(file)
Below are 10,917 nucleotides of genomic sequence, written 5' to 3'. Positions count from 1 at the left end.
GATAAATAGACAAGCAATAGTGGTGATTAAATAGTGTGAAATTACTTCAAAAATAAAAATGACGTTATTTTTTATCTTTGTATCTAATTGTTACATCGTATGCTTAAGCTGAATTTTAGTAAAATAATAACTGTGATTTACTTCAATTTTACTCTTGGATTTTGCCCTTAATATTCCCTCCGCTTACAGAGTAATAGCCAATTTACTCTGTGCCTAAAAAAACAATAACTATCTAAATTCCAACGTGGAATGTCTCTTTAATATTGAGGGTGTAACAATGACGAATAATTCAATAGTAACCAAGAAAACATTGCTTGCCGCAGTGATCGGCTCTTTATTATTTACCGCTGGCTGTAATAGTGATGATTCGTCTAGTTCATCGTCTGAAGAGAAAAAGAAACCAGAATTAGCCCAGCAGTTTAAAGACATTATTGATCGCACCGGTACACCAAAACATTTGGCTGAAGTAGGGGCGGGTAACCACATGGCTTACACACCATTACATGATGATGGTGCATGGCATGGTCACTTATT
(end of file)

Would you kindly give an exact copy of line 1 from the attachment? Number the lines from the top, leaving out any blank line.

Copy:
Below are 10,917 nucleotides of genomic sequence, written 5' to 3'. Positions count from 1 at the left end.